Some time ago, Uber Eats was a HoReCa app that focused exclusively on delivering meals from restaurants. Well, not anymore. The current version of the app allows you to buy all your groceries online with no-contact and pickup delivery options, real-time order tracking, and unlimited $0 delivery with a subscription — all with a sleek, minimalist design that is both pretty and functional.
Walmart is a titan of the industry, and its app is packed with features that only confirm this status. Users can order food, clothes, household appliances, and even furniture from a seemingly infinite catalog that is conveniently separated into multiple subsections. To make the shopping process even more convenient, you can create an easily editable favorites list, quickly add your most-purchased items to the cart, preselect substitutions, and get personalized item suggestions. Once the order is placed, customers can track it in real time directly from their home screen.
The key features of grocery delivery apps for customers
When your customers first open the app, they should be greeted with:
A quick and intuitive registration process that can be completed in a minute or two. One way of making it as quick as possible is allowing users to authenticate with their social media accounts. If you want to greet new users with an onboarding, make sure it’s skippable — there isn’t always time for tutorials.
After that, they find themselves in the main part of the app — the online shelves. Let’s look at what we have here:
A catalog that is divided into various categories and offers clear product representation. A coherent structure prevents users from getting frustrated by trying to find the goods they need, while informative product cards help them make balanced decisions.
Product search with multiple filters. Even a perfectly organized catalog won’t satisfy everyone: some people prefer to jump straight to what they need by using the search bar.
Product ratings & reviews. Since your customers can’t touch, smell, or otherwise examine the product by themselves, they will always be warier of online shopping than in-store shopping. A simple way of building trust is introducing a system of user feedback: once the user buys a certain product, let them describe and rate their experience.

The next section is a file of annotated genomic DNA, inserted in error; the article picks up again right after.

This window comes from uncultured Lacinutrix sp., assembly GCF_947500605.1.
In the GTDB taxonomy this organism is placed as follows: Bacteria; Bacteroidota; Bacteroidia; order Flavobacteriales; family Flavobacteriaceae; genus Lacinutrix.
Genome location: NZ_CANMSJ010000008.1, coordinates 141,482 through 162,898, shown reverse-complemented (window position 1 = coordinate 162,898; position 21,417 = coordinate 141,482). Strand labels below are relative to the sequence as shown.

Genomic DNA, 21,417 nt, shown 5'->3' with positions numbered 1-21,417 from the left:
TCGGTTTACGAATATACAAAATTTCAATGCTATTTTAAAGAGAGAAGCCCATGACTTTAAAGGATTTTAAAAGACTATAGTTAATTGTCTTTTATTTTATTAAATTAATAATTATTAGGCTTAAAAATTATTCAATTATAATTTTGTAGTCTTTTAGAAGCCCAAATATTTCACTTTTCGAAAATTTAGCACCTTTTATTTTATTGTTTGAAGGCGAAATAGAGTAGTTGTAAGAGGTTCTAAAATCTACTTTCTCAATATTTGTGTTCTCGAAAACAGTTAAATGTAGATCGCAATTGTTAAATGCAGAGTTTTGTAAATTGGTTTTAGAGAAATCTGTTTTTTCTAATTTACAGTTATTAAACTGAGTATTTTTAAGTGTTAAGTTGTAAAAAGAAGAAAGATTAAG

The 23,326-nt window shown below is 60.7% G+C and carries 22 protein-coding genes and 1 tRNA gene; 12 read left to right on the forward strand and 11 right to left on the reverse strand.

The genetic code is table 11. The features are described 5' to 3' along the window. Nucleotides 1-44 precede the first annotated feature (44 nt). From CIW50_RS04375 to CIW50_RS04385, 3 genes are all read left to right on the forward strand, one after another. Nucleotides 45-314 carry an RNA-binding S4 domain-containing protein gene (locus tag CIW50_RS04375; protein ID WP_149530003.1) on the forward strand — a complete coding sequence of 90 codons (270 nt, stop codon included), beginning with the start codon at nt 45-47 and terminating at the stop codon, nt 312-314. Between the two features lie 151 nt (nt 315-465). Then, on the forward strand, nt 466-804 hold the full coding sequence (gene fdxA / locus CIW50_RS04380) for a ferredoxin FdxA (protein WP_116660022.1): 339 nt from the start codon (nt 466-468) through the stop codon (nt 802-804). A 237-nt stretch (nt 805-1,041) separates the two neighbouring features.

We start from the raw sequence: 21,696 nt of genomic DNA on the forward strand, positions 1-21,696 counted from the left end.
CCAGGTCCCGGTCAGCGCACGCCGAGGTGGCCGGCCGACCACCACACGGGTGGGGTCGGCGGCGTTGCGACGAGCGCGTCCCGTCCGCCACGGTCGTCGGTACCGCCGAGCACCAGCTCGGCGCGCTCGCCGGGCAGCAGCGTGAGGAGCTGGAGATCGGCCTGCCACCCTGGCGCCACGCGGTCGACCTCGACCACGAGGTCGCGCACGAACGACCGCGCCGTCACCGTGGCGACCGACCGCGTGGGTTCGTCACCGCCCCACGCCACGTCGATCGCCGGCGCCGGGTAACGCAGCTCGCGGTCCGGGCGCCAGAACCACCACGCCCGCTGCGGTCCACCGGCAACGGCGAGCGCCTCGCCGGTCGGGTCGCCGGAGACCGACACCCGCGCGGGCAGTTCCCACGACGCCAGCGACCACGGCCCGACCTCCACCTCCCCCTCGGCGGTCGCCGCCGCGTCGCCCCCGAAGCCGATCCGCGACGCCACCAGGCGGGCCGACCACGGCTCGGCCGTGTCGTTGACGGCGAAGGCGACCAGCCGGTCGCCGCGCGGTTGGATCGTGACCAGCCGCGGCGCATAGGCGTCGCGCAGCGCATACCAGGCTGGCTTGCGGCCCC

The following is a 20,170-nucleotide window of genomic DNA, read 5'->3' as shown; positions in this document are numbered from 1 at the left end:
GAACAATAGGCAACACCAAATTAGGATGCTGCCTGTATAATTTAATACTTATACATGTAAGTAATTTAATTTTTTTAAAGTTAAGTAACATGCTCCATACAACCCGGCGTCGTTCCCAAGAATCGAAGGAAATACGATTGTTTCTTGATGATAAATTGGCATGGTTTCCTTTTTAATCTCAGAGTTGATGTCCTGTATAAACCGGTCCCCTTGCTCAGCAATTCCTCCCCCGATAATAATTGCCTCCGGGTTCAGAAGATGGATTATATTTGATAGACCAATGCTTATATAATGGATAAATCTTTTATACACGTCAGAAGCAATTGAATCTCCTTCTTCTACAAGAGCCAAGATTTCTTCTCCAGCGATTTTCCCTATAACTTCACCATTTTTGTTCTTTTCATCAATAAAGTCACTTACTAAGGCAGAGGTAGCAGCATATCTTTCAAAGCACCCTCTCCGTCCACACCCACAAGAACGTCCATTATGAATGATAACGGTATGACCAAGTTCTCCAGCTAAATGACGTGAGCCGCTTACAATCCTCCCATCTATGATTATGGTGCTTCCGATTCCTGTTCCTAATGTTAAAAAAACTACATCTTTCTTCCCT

A shopping cart. Nothing groundbreaking here: just make sure that it comes with a straightforward way of managing items, like changing their quantity or deleting them altogether.
OK, the cart is full of goods, and it’s time to proceed to the checkout. Several important features to implement here:
A simple checkout process that is synched with the user profile. It’s actually one of the most crucial things on this list: a bloated and complicated checkout always means low conversion. Once customers decide to give you their money, it should be as easy to do as possible. You can enhance this step by adding multiple payment options.
Delivery scheduling. Instant delivery is cool, but it’s not always the most convenient option. Allowing users to schedule their orders adds a bit of variety and gives the app a more custom-tailored feel.
Order status & tracking. Once the checkout is complete, the customer’s money vanishes into thin air with no instant justification for this expenditure. To alleviate their anxiety and doubt, provide them with exhaustive information about the order status and whereabouts. Users appreciate it if an application sends push notifications as well.
Finally, make sure to add the user profile screen that contains the user’s payment details, address, contact information, and any other data necessary to use the app.
The challenges of building a grocery delivery app
Challenge #1: Structuring a catalog that contains hundreds or even thousands of products and making it easy to navigate for customers.
Solution: Use categories, filters, smart search, and recommendations.
Challenge #2: Convincing customers to buy products they can’t touch or smell.
Solution: Allow users to rate products and leave reviews, provide information about ingredients and nutritional value for each position in the catalog, supplement every product card with extensive photo coverage.
Challenge #3: Retaining customers.
Solution: Use an AI-supported recommendations system, offer exclusive discounts, make it easy to repeat past orders, add personal tags, and implement any other personalization features you may deem necessary.
Challenge #4: Keeping the customer sufficiently informed about the status of their order.
Solution: Integrate a GPS-tracking service like Google Maps into the app.
Challenge #5: Dealing with massive amounts of data that your app will invariably generate.
Solution: Make sure the development team consists of competent specialists that can create a solid infrastructure for storing, distributing, sharing, and accessing big chunks of data.